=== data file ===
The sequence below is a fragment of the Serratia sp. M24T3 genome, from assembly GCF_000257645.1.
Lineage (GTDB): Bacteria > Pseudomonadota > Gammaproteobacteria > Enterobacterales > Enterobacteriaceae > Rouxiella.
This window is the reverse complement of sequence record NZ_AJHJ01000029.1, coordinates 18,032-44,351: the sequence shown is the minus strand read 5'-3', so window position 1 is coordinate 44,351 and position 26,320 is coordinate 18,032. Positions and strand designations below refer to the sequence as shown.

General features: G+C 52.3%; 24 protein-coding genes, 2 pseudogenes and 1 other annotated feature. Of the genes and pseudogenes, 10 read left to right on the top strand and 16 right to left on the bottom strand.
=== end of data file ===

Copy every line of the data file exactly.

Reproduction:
The sequence below is a fragment of the Serratia sp. M24T3 genome, from assembly GCF_000257645.1.
Lineage (GTDB): Bacteria > Pseudomonadota > Gammaproteobacteria > Enterobacterales > Enterobacteriaceae > Rouxiella.
This window is the reverse complement of sequence record NZ_AJHJ01000029.1, coordinates 18,032-44,351: the sequence shown is the minus strand read 5'-3', so window position 1 is coordinate 44,351 and position 26,320 is coordinate 18,032. Positions and strand designations below refer to the sequence as shown.

General features: G+C 52.3%; 24 protein-coding genes, 2 pseudogenes and 1 other annotated feature. Of the genes and pseudogenes, 10 read left to right on the top strand and 16 right to left on the bottom strand.